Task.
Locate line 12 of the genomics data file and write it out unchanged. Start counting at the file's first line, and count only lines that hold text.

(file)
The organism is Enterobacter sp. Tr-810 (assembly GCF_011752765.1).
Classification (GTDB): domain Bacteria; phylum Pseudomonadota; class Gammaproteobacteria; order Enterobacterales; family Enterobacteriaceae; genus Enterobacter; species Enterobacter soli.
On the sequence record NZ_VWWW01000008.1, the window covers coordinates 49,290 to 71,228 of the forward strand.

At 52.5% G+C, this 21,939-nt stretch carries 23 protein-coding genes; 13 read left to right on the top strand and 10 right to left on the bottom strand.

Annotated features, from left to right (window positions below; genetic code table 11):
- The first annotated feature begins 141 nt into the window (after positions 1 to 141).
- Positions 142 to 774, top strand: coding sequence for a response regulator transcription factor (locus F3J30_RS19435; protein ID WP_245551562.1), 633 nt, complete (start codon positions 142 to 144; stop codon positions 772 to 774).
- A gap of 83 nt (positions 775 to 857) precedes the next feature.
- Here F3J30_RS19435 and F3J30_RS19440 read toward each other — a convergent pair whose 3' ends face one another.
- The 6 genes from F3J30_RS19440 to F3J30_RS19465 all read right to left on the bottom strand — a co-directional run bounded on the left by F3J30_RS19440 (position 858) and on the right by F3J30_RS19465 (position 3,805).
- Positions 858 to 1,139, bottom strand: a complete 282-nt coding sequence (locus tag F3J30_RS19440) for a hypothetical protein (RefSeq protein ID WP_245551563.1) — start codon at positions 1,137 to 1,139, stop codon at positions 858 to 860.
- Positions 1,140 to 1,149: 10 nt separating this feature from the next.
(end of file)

- Positions 1,140 to 1,149: 10 nt separating this feature from the next.